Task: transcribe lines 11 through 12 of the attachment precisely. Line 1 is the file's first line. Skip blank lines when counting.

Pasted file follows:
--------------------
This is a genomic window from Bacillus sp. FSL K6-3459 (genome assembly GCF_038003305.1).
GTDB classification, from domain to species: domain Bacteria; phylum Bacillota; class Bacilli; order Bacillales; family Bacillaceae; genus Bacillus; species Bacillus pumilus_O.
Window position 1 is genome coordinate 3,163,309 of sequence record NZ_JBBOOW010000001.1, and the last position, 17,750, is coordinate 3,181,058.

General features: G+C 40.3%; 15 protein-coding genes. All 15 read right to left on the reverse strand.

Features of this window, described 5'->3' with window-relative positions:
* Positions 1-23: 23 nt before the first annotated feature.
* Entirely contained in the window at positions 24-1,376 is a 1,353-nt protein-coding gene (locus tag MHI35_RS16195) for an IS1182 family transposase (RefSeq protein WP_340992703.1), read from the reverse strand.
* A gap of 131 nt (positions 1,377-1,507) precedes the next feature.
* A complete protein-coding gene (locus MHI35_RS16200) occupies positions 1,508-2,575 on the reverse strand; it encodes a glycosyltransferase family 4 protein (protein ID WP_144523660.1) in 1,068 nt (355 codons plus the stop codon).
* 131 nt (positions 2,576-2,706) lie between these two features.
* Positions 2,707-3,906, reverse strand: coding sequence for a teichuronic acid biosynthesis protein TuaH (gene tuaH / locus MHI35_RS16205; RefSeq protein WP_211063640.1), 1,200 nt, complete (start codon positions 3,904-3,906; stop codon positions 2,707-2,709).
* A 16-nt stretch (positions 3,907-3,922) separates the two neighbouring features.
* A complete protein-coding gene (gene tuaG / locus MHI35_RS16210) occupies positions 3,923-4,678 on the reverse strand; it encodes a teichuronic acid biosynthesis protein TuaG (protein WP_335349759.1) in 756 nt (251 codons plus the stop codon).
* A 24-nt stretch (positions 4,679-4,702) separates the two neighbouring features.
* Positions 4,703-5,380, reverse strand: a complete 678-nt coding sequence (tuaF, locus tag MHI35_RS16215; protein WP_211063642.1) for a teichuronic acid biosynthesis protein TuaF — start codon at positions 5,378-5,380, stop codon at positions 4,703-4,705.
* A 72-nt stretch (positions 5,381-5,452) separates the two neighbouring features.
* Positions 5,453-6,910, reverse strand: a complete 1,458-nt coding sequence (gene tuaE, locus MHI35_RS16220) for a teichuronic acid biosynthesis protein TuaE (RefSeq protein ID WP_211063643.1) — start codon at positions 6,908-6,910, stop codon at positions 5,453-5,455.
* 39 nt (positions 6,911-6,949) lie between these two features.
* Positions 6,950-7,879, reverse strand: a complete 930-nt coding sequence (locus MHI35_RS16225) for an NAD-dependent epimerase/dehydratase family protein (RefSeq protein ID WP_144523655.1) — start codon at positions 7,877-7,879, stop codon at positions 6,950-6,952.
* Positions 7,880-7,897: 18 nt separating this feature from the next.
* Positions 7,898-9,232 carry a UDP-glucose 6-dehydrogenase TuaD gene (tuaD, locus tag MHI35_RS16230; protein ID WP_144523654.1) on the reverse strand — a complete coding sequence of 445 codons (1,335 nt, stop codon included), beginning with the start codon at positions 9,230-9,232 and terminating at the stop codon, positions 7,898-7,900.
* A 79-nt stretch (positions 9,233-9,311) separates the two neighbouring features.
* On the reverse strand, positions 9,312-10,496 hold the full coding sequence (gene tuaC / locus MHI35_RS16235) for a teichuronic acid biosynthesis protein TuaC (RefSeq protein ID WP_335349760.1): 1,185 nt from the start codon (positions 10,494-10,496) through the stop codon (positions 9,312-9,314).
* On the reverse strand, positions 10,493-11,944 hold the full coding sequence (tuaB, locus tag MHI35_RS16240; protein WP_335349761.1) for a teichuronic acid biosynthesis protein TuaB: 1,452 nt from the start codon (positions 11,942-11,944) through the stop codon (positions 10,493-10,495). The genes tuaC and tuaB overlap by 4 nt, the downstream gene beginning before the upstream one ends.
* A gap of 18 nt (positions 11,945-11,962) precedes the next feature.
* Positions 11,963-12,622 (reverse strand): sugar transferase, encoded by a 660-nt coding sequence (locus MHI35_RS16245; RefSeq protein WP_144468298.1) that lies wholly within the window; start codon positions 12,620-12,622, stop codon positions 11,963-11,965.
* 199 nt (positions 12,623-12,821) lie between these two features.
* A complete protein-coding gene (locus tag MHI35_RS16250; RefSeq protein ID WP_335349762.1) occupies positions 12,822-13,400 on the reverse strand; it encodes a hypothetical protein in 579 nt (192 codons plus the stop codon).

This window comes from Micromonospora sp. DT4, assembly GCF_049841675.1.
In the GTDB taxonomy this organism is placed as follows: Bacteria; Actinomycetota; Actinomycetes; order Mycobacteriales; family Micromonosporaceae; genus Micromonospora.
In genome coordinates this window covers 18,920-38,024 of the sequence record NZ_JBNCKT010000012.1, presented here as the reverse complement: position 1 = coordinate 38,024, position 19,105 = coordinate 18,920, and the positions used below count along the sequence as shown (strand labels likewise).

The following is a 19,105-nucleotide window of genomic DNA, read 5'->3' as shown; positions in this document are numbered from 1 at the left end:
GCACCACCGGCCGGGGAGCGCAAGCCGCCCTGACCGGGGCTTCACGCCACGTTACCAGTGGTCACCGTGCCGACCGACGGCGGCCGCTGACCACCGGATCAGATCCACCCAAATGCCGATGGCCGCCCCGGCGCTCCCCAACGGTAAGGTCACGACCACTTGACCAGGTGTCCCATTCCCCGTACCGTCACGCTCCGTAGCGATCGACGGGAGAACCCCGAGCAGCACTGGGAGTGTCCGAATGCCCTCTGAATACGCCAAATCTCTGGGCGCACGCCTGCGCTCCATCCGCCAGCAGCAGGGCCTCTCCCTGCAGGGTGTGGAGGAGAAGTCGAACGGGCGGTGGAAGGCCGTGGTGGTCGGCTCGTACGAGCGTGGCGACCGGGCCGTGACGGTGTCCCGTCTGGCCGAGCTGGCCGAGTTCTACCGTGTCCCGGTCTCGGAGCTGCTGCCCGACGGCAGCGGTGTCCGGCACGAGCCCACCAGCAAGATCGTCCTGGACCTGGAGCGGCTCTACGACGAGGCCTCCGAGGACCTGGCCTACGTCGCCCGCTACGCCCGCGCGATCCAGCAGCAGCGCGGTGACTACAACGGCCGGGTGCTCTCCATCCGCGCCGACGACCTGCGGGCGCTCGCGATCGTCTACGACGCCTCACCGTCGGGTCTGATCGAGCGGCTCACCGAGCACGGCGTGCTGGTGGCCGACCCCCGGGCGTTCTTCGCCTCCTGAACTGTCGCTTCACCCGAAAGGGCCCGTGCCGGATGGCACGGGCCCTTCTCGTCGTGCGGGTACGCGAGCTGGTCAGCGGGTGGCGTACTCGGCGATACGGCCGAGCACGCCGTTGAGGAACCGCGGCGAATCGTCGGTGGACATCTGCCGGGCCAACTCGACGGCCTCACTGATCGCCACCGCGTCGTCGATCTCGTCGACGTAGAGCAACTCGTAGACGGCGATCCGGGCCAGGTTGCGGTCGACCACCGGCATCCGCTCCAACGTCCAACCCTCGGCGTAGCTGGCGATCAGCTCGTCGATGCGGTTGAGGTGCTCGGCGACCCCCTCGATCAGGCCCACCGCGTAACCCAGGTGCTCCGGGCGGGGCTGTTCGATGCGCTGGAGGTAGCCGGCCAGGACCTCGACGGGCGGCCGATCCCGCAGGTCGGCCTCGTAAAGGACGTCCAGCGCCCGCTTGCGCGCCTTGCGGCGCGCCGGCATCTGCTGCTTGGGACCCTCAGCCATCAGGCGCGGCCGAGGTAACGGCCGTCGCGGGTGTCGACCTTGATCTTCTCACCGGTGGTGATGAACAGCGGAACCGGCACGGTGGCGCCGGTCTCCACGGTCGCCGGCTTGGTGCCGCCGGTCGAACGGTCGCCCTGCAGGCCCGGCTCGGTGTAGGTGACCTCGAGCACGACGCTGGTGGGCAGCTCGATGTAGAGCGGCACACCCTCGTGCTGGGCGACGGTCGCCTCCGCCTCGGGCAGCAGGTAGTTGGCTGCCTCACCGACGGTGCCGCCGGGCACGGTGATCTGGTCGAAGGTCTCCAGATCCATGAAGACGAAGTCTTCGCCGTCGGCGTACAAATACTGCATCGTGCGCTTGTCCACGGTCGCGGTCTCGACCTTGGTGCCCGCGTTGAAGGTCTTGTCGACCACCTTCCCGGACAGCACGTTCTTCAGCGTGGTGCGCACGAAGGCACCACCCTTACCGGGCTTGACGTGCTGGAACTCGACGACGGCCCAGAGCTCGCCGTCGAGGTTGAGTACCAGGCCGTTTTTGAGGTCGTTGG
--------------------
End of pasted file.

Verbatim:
* Positions 2,707-3,906, reverse strand: coding sequence for a teichuronic acid biosynthesis protein TuaH (gene tuaH / locus MHI35_RS16205; RefSeq protein WP_211063640.1), 1,200 nt, complete (start codon positions 3,904-3,906; stop codon positions 2,707-2,709).
* A 16-nt stretch (positions 3,907-3,922) separates the two neighbouring features.